Glamour is introducing a new generation of supermodels in its September cover story, "The New Supers," which features models from several continents who are are all size 12 and above. Glamour editor-in-chief Samantha Barry told "CBS This Morning" it was important to have the story in the September issue.
"September's a huge fashion moment in the industry," Barry said. "So your September cover really has to represent what you stand for in fashion and my team really came and said, 'We stand for size-inclusiveness, diversity, inclusion, representation.'"
A series of online articles in Glamour poses important questions, such as whether the term "plus-size" should still be used and why customers are often forced to pay a so-called "fat tax" for larger sizes. Barry said the "new supers" are part of that discussion.
"They're sizes 12 to 16, but they represent so much more than that," Barry said. "And it's really about people seeing themselves in a women's title like Glamour. And really that discussion around plus-size, bigger sizing, is really important to us. 68% of women in America are over a size 14, but they're only seen in 2% of media."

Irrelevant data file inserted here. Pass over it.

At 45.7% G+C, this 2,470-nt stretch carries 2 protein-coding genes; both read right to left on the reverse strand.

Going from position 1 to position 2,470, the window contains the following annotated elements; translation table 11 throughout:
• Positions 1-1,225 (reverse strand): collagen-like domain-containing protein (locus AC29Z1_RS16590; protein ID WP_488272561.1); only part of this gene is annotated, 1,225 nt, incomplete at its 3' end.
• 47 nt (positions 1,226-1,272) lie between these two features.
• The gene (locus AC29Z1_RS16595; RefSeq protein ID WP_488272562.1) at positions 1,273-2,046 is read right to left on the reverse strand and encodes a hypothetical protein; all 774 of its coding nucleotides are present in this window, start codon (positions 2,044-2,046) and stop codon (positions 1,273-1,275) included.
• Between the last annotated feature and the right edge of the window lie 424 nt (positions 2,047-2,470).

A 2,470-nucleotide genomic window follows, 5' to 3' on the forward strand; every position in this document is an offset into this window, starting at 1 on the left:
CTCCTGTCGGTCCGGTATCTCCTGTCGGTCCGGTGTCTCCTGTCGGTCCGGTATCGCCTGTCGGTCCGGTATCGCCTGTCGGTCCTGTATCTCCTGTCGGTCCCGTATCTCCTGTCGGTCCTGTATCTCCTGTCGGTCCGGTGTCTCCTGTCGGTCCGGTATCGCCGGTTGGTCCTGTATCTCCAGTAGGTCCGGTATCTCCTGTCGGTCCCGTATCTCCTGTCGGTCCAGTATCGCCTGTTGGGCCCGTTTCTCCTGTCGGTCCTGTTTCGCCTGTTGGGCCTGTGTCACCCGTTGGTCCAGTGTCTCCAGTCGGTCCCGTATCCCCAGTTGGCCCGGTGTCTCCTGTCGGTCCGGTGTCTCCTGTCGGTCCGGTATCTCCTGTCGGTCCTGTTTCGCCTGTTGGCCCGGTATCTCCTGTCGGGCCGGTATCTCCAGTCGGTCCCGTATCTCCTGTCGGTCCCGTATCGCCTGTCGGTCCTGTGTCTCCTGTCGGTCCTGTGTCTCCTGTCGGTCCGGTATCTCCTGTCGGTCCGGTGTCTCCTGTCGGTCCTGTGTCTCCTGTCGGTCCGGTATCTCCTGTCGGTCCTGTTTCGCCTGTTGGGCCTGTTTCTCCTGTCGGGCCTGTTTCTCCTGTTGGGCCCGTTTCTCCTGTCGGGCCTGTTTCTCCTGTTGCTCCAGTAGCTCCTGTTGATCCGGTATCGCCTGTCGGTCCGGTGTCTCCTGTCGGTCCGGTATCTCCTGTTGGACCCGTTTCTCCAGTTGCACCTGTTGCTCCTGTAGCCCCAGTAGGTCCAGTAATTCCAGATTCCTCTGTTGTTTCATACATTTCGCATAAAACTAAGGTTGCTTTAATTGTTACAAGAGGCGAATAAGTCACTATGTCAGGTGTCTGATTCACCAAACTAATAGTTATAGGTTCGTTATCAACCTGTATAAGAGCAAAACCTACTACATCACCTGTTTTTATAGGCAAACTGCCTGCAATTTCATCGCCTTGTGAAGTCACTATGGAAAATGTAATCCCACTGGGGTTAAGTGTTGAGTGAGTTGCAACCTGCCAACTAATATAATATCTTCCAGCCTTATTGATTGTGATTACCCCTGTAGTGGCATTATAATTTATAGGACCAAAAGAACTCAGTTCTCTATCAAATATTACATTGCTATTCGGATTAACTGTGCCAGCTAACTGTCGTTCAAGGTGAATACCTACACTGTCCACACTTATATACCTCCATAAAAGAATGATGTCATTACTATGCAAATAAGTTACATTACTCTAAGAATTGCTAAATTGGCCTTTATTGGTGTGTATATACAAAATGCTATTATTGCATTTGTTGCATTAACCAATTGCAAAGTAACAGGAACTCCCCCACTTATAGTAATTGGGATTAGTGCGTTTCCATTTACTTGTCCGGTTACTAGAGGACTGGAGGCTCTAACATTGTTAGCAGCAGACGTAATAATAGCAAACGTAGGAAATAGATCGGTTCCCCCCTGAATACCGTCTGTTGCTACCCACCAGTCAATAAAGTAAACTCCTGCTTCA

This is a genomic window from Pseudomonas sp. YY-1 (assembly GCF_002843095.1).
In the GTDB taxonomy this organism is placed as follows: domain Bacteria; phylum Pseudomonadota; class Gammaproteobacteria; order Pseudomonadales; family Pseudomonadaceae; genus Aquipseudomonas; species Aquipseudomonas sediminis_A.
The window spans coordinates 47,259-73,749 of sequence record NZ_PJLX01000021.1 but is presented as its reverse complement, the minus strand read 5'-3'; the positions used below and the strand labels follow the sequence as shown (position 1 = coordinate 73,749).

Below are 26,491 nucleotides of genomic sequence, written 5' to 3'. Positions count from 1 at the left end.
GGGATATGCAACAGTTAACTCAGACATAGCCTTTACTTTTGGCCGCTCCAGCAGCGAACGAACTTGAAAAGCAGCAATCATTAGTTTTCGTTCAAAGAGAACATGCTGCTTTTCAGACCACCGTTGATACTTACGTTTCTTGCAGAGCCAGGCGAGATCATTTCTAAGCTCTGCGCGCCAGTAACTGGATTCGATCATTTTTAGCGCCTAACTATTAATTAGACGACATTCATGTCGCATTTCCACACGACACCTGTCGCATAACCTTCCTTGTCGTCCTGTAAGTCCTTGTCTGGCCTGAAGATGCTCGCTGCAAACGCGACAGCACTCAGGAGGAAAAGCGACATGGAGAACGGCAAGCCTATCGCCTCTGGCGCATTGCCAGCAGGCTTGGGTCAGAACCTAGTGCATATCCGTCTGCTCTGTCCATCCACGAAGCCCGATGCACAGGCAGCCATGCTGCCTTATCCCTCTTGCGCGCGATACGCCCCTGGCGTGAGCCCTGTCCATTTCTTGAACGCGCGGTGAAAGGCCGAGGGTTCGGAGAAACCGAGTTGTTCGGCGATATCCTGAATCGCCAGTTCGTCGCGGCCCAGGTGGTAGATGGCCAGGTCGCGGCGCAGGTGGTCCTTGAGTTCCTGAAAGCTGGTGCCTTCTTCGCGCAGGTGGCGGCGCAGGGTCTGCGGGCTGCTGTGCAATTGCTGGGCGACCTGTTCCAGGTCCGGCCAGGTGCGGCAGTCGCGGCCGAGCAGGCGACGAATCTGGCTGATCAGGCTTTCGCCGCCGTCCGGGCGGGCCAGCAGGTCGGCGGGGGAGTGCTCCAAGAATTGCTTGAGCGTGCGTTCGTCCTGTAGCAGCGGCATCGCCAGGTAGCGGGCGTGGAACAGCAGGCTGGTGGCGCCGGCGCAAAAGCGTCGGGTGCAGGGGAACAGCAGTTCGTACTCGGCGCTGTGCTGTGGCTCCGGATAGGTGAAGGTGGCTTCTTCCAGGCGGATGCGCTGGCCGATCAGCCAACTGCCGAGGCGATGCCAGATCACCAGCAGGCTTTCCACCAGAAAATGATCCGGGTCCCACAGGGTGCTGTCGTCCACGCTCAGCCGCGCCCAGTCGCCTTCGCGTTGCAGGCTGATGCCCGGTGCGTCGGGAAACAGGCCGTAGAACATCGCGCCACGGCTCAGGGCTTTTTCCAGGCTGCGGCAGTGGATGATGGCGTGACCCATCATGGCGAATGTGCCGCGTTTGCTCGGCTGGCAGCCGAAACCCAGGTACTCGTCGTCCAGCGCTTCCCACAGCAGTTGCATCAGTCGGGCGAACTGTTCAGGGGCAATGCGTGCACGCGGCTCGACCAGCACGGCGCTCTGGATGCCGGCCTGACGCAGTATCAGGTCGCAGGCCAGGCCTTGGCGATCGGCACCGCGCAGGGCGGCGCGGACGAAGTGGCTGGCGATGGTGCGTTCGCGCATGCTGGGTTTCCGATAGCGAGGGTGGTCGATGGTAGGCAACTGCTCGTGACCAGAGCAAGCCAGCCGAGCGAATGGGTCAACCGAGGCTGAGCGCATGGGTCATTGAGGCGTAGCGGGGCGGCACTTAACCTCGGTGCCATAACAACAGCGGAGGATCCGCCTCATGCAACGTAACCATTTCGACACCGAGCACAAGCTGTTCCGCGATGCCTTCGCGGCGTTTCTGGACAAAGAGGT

Model Seynabou Cissé is one of the "new supers" featured on the cover. She has appeared in campaigns for the beauty brand Sephora, and on the pages of Vogue.
"It was just about breaking those labels and just doing it for myself," Cissé told "CBS This Morning." "Saying, 'I don't have to look like anyone, no one has to look up to me. I have to do the job, and I'm not too much of anything.'"
Cissé said she hopes women of color and curved women can be normalized, not ostracized or romanticized.
"We have to be spectacular, we don't just get to exist," Cissé said. "I just want to not be a shock when people walk past me in a campaign or if they walk past me in the street. I want visibility for all of us. It should be normal. It shouldn't be, I'm a token person in the room."
Barry said content creators and editors like her need to do more to increase that representation.
"They need to make a decision to normalize and put different types of people on the covers, in the pages, in the story lines, on TV. That's really important," Barry said. "At Glamour we count the number of curved girls that are on the catwalk every fashion week and it actually hit a high about two years ago and it's decreased a little bit. It should be the normal."